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Spotlight on Spice: Traditional Spice Mill

how to grind dried red chili into powder

There’s more than one way to grind a chili pepper.

But in Penang, we like our dried red chilies freshly ground from the spice mill, where the walls, floors and air are thick with colorful spice powders, burning your eyes, staining your clothes, and setting off sneezing fits.

V Kaleespari Grinding Mill on China Street in Little India Penang

A walk in V. Kaleespari Grinding Mill in George Town’s Little India is a walk back in time.  It is a reminder of Penang’s history as a spice entrepot in the region, when many of the shophouses were involved in spice related businesses.  Even one of the largest spice companies in Southeast Asia, Alagappa Flour Mills, began in a humble shophouse along China Street in George Town.

origin of alagappa flour mills spice shop in Penang

As the spice business industrialized, spice mills became obsolete as customers preferred the convenience of buying a packaged spice powder at the grocery store.  And now in the UNESCO World Heritage site of George Town, only V. Kaleespari Grinding Mill remains.
old spice grinder machines at a spice mill grinding coriander seeds and other spices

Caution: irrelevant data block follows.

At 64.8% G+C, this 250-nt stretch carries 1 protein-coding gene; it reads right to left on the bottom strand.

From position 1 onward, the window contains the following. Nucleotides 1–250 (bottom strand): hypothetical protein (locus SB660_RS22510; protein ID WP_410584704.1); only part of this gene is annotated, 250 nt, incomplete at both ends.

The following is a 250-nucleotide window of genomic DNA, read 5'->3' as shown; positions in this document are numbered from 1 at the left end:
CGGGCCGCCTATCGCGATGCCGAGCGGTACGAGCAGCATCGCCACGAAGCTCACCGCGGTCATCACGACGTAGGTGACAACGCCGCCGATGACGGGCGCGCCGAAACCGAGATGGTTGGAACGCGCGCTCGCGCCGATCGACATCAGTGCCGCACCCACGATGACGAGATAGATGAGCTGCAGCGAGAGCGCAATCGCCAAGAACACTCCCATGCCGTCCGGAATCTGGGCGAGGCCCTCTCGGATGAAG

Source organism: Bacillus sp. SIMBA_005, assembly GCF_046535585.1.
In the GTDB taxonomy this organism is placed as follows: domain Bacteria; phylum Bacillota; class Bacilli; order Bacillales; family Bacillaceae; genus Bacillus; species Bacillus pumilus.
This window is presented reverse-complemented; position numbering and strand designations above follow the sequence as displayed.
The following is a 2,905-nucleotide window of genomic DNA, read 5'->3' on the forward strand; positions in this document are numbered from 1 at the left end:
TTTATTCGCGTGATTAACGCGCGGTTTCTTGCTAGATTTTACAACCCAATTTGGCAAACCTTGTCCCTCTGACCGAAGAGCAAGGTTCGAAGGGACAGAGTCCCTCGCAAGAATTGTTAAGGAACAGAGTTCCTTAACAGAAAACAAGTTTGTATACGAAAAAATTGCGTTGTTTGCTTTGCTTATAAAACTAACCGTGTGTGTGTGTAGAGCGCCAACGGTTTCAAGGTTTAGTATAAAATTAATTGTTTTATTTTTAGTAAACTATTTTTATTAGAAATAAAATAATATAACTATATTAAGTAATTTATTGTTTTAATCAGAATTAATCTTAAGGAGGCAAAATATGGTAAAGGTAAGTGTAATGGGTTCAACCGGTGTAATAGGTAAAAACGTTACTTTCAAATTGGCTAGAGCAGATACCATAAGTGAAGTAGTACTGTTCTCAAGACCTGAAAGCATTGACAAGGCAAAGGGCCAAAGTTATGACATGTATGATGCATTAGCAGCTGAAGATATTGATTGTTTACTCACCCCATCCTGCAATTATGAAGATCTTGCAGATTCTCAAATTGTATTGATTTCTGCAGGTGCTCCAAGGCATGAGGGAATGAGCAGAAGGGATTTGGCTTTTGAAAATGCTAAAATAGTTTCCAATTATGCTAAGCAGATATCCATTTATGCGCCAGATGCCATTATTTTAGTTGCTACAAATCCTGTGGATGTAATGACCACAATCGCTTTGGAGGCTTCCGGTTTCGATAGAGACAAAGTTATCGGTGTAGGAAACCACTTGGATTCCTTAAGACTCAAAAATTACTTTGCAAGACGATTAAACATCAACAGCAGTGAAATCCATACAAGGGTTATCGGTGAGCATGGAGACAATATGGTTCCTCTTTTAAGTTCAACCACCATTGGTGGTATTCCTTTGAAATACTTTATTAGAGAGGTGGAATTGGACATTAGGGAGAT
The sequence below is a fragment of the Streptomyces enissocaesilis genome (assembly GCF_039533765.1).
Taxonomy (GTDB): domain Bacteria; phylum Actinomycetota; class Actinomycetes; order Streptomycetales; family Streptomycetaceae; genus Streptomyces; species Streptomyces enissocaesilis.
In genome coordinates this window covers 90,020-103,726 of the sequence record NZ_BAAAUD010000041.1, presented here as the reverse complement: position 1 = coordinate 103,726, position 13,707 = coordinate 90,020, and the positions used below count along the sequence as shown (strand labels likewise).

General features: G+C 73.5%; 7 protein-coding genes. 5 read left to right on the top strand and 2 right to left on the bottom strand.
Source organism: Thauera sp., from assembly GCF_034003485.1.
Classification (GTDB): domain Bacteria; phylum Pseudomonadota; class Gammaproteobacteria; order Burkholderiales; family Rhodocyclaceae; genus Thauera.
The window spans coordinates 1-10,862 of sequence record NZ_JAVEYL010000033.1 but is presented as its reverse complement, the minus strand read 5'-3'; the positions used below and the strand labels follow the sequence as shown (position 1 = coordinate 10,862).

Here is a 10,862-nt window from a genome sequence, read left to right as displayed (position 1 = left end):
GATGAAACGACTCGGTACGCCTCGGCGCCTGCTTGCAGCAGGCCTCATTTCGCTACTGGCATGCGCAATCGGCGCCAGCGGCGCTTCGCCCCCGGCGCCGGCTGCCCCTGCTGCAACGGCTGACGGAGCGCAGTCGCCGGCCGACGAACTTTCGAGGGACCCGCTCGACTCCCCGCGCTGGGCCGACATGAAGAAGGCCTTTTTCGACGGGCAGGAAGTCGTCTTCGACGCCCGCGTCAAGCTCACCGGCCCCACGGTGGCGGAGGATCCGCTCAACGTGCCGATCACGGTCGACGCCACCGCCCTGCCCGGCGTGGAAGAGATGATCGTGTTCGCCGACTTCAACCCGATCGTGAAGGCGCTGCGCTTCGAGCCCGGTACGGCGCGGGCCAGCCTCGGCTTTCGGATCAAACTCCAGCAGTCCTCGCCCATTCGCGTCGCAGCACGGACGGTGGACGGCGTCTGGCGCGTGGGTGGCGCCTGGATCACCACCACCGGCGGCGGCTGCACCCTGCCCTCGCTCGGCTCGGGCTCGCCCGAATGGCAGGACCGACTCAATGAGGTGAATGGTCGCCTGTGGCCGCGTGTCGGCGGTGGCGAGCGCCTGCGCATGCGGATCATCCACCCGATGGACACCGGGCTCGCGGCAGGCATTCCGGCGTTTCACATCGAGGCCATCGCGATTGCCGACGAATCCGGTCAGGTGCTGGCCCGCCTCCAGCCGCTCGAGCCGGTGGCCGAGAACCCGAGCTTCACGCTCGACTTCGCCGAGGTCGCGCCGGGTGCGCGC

What is a spice mill?

When you enter V. Kaleespari’s, you are greeted with the deafening sound of spice grinding machines built a half century ago in Germany and India.  Some machines grind rice, corn, and dal into flour (ground twice), and other machines grind spices like chili and coriander into powder form (ground three times, then dried because of the oil in whole spices).  And we never leave without buying our favorite mutton curry powder.

dried red chili grounded into powder by old spice grinding machine, and drying red chili powder
In the face of powerful spice companies, how does this mill survive?

On a recent visit, an Indian-Muslim family brought a bag of rice to be freshly ground, as they wanted to ensure the most fragrant flour was used in their preparation of “Putu Mayam” for their guests during Ramadan.  Another family stopped by to order their own custom spice blend, a recipe that was passed down many generations in their family.  The spice mill also works with local restaurants and spice shops to create blends.

antique spice grinder machine grinding rice into flour for putu mayam in penang

The last spice mill in George Town is an important link in this society.  It connects the communities in Little India, keeping family cooking traditions alive.  It connects local businesses like spice importers/exporters, spice wholesalers, spice retailers, and restaurants, all of which rely on the mill’s ability to customize orders and for its convenience.  Without the spice mill, this local value chain – this local Spice Route – would be broken.

3 comments:

BiteMyCake said...

Lovely post. I believe it's important to keep as many traditions alive as possible. I have seen flour mills, corn mills, but never a spice mill. This is such a beautiful post.

seasonwithspice said...

Thanks Tamara. It's a struggle to keep many traditional trades alive in Penang, but luckily George Town was listed as a UNESCO site in 2008, which gave everyone a new appreciation for heritage on the island.

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